Connect with us


Convicted Sex Criminal Rabbi Claims He Can Resurrect the Dead — for Only $5,400



An Israeli sex offender and rabbi, Eliezer Berland, has been raking in profits from his outlandish claims that he can revive those declared brain dead, according to a new report from Israeli Channel 12 news.

The price of the charlatan’s blessings? Only $5,400 (or 20,000 shekels).

The claims by the 81-year-old leader of the ultra-Orthodox Bratslav Hasidic sect, which has thousands of adherents and is said to resemble a cult, were exposed as fraudulent after the press learned of Berland’s offers of life-saving kabbalistic benedictions known as “pidyonim” in return for the aforementioned “donations.”

Channel 12 journalists seeking to expose the rabbi’s “miracles-for-cash” operation fabricated the story of a 35-year-old (non-existent) patient named “Yael” who had supposedly been declared brain dead.

Upon contacting Natan, an aide to Berland, they were informed that the rabbi was confident that he could restore her brain functions and that “at least once a week, the rabbi revives the dead in all sorts of ways in the hospital.

When they were finally connected to Berland himself, the rabbi stressed that his services would result in a “total” miracle for Yael if those requesting his services could expeditiously make their donation. In a transcribed conversation published by The Times of Israel, the rabbi emphatically negotiates:

“Bring NIS 20,000 within an hour, at 1 a.m. I’ll be at Rambam [medical center in Haifa],” the rabbi tells them.

“Wait, but Rabbi Berland, the doctors said she’s brain dead,” interjects Channel 12 reporter Yoav Even.

“The rabbi knows this,” replies Natan the aide.

“Yes, I can revive her. I’ve already revived people who were brain dead, who were totally paralyzed, people with cancer… against which they didn’t stand a chance,” Berland says, adding that he performed “total miracles, total miracles.”

“If you bring me NIS 20,000, she’ll wake up. There will be a miracle. Her brain will start to work, you’ll see her brain starting to work,” said Berland.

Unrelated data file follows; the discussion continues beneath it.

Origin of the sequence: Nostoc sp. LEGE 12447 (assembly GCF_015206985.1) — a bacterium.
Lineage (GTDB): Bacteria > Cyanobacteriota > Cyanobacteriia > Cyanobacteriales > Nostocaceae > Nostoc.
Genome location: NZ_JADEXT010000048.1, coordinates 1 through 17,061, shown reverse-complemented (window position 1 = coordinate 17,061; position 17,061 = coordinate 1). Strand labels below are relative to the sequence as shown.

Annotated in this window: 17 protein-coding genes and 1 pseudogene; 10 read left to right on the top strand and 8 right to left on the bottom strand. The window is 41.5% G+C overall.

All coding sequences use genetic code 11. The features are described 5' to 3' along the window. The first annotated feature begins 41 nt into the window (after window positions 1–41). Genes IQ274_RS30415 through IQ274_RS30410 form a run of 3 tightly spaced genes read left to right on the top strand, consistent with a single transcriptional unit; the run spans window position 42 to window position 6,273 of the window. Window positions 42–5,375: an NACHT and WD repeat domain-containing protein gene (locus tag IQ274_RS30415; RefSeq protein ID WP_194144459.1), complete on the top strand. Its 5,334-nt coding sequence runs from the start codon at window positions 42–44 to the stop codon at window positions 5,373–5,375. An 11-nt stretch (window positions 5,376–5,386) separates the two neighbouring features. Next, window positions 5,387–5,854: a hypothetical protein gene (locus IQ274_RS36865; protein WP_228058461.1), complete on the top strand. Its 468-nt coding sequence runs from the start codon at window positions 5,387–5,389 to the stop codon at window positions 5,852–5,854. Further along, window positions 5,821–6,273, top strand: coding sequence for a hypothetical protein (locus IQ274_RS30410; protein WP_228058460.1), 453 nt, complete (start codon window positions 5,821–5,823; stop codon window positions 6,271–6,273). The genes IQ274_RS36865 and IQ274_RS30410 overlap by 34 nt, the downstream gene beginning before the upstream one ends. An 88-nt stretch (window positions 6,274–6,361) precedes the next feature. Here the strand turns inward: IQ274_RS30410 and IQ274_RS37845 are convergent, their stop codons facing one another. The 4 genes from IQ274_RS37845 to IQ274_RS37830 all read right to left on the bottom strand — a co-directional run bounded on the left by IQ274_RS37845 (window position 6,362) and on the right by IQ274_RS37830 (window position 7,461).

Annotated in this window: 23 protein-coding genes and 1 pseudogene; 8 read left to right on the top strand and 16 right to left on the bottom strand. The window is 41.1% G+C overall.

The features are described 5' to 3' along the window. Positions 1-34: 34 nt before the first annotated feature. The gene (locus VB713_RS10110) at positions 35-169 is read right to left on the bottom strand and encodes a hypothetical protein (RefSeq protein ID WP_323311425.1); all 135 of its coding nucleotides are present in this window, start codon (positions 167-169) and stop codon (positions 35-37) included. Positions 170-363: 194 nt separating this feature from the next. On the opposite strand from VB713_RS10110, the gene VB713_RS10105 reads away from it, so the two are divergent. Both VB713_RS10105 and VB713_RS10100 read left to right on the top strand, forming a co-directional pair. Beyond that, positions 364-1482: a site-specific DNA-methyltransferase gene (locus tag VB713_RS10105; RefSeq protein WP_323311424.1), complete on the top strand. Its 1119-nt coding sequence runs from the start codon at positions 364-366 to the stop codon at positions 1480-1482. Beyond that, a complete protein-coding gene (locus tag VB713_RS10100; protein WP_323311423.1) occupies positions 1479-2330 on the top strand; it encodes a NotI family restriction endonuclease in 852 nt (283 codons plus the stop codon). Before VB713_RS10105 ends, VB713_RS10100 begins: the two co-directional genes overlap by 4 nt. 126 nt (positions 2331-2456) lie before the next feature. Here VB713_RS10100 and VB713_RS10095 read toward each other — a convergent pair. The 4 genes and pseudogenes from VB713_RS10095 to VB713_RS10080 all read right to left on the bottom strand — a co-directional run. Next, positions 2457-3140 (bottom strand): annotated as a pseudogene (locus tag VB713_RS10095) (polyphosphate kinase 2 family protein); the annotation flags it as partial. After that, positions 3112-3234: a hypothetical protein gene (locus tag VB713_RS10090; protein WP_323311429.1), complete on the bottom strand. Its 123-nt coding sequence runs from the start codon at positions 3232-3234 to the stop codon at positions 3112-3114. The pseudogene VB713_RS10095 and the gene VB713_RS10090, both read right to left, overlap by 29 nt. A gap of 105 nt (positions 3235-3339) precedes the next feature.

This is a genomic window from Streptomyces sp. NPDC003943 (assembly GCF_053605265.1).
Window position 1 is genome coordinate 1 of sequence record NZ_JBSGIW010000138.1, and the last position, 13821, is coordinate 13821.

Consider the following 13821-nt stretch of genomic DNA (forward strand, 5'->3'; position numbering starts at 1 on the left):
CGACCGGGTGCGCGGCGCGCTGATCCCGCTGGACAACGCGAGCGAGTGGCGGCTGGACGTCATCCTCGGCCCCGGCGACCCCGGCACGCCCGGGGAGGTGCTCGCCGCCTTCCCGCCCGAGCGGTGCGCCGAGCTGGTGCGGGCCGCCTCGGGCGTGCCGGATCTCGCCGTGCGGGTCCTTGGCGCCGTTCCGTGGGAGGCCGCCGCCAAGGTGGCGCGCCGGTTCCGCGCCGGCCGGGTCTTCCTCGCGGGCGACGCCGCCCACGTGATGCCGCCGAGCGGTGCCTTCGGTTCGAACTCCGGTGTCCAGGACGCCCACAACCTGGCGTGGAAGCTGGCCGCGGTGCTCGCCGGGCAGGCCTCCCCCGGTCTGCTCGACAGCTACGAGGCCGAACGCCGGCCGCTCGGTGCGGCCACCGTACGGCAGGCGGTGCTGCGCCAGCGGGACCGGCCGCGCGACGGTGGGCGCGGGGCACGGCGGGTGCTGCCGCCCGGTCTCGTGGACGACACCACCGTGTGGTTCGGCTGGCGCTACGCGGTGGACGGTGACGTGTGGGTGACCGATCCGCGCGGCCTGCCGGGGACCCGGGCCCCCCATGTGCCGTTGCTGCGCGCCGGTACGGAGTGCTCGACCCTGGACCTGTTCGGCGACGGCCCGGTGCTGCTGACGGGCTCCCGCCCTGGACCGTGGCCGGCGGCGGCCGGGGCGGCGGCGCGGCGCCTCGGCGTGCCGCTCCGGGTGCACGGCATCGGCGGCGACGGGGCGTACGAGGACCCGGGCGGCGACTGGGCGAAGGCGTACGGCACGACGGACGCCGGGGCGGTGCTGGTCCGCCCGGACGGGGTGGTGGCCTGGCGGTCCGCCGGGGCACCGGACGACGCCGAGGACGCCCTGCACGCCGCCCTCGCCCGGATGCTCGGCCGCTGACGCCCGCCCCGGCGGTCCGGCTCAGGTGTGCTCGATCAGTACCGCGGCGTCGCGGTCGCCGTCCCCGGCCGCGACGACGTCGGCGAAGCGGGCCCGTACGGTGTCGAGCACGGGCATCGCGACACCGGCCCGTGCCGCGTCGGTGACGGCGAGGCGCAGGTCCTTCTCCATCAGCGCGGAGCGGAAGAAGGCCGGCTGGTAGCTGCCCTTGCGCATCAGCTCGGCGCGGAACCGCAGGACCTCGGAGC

The journalists were later informed by Natan that Berland would “offer the blessing remotely” after the money-transfer was made, but wouldn’t actually appear in-person at the hospital.

Members of Berland’s sect later informed the television station that it’s not the religious services that cost money but that “there is a matter of pledging money to charity during a time of suffering,” and that the money is “immediately distributed to the needy.”

“The rabbi himself blesses and prays and doesn’t deal with money at all,” his associates said, adding:

“We are witness to hundreds and thousands of stories of people who were saved by the blessings of the rabbi, which are supernatural.”

The rabbi has long bilked his followers to the tune of thousands of dollars, and members of his sect have hit rock-bottom in exchange for Berland’s dubious “blessings” – often selling their homes in order to meet the extortionist demands of the domineering holy-man.

In a recording acquired by The Times of Israel, Berland brags to followers about how he exploited a woman who mistakenly paid tens of thousands of dollars for his benedictions. Mocking laughter from the rabbi’s followers punctuate his boasts.

A controversial figure denounced by other Jewish religious leaders, the self-proclaimed “messiah” fled Israel in 2013 after being accused of sex crimes by his female followers. After fleeing to the Netherlands, South Africa, Switzerland and Zimbabwe, the rabbi was eventually extradited to Israel in 2016 where he pled guilty to two counts of indecent acts and one case of assault.

He was sentenced to 18 months imprisonment in November 2016 but curiously, Berland’s prayers and faith healing couldn’t enable him to serve his time. The pious fraud was released only five months later on the grounds of “ill health.”

It seems like a total miracle will be needed to save Berland from the disgrace stemming from this latest exposé.

Like this article? Get the latest from The Mind Unleashed in your inbox. Sign up right here.

Typos, corrections and/or news tips? Email us at